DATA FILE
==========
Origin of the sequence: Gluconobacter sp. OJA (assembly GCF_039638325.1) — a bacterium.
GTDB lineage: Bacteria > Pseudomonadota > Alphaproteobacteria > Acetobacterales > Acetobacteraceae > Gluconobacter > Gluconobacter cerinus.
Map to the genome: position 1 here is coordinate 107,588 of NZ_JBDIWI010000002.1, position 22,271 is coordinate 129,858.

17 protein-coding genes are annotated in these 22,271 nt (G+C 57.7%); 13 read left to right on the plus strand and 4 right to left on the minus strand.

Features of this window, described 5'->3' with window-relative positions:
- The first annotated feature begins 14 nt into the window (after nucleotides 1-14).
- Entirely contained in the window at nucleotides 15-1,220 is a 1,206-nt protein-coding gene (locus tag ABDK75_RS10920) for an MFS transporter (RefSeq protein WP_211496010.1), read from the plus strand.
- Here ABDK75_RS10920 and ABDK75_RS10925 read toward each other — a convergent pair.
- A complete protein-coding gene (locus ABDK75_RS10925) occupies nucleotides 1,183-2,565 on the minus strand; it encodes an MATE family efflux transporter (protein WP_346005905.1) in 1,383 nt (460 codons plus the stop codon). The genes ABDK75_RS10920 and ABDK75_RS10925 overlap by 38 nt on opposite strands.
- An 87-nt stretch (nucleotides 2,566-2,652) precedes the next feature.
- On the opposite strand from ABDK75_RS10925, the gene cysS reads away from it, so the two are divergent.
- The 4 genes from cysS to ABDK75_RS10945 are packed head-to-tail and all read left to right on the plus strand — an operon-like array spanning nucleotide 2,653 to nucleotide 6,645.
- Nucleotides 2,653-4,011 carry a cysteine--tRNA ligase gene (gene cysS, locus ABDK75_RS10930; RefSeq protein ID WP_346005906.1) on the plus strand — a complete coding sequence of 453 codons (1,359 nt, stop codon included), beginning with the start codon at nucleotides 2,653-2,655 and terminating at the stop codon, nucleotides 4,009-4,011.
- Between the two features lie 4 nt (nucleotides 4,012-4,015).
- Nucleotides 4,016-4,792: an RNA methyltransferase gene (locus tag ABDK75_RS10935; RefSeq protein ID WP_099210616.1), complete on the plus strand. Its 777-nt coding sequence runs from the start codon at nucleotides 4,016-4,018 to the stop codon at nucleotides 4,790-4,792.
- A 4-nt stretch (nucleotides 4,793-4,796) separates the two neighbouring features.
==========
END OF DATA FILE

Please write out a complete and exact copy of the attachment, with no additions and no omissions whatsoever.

Origin of the sequence: Gluconobacter sp. OJA (assembly GCF_039638325.1) — a bacterium.
GTDB lineage: Bacteria > Pseudomonadota > Alphaproteobacteria > Acetobacterales > Acetobacteraceae > Gluconobacter > Gluconobacter cerinus.
Map to the genome: position 1 here is coordinate 107,588 of NZ_JBDIWI010000002.1, position 22,271 is coordinate 129,858.

17 protein-coding genes are annotated in these 22,271 nt (G+C 57.7%); 13 read left to right on the plus strand and 4 right to left on the minus strand.

Features of this window, described 5'->3' with window-relative positions:
- The first annotated feature begins 14 nt into the window (after nucleotides 1-14).
- Entirely contained in the window at nucleotides 15-1,220 is a 1,206-nt protein-coding gene (locus tag ABDK75_RS10920) for an MFS transporter (RefSeq protein WP_211496010.1), read from the plus strand.
- Here ABDK75_RS10920 and ABDK75_RS10925 read toward each other — a convergent pair.
- A complete protein-coding gene (locus ABDK75_RS10925) occupies nucleotides 1,183-2,565 on the minus strand; it encodes an MATE family efflux transporter (protein WP_346005905.1) in 1,383 nt (460 codons plus the stop codon). The genes ABDK75_RS10920 and ABDK75_RS10925 overlap by 38 nt on opposite strands.
- An 87-nt stretch (nucleotides 2,566-2,652) precedes the next feature.
- On the opposite strand from ABDK75_RS10925, the gene cysS reads away from it, so the two are divergent.
- The 4 genes from cysS to ABDK75_RS10945 are packed head-to-tail and all read left to right on the plus strand — an operon-like array spanning nucleotide 2,653 to nucleotide 6,645.
- Nucleotides 2,653-4,011 carry a cysteine--tRNA ligase gene (gene cysS, locus ABDK75_RS10930; RefSeq protein ID WP_346005906.1) on the plus strand — a complete coding sequence of 453 codons (1,359 nt, stop codon included), beginning with the start codon at nucleotides 2,653-2,655 and terminating at the stop codon, nucleotides 4,009-4,011.
- Between the two features lie 4 nt (nucleotides 4,012-4,015).
- Nucleotides 4,016-4,792: an RNA methyltransferase gene (locus tag ABDK75_RS10935; RefSeq protein ID WP_099210616.1), complete on the plus strand. Its 777-nt coding sequence runs from the start codon at nucleotides 4,016-4,018 to the stop codon at nucleotides 4,790-4,792.
- A 4-nt stretch (nucleotides 4,793-4,796) separates the two neighbouring features.